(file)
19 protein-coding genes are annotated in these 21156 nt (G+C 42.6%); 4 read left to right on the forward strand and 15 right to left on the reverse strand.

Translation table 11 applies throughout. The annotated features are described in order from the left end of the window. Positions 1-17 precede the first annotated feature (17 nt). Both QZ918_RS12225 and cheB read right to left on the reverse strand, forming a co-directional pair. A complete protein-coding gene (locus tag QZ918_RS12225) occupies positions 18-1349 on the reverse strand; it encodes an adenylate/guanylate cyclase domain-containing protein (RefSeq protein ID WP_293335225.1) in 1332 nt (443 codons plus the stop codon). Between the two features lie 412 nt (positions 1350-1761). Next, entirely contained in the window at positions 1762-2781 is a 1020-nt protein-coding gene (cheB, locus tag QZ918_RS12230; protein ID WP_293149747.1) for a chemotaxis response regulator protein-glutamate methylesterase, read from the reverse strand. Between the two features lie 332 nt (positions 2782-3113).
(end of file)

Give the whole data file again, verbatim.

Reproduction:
19 protein-coding genes are annotated in these 21156 nt (G+C 42.6%); 4 read left to right on the forward strand and 15 right to left on the reverse strand.

Translation table 11 applies throughout. The annotated features are described in order from the left end of the window. Positions 1-17 precede the first annotated feature (17 nt). Both QZ918_RS12225 and cheB read right to left on the reverse strand, forming a co-directional pair. A complete protein-coding gene (locus tag QZ918_RS12225) occupies positions 18-1349 on the reverse strand; it encodes an adenylate/guanylate cyclase domain-containing protein (RefSeq protein ID WP_293335225.1) in 1332 nt (443 codons plus the stop codon). Between the two features lie 412 nt (positions 1350-1761). Next, entirely contained in the window at positions 1762-2781 is a 1020-nt protein-coding gene (cheB, locus tag QZ918_RS12230; protein ID WP_293149747.1) for a chemotaxis response regulator protein-glutamate methylesterase, read from the reverse strand. Between the two features lie 332 nt (positions 2782-3113).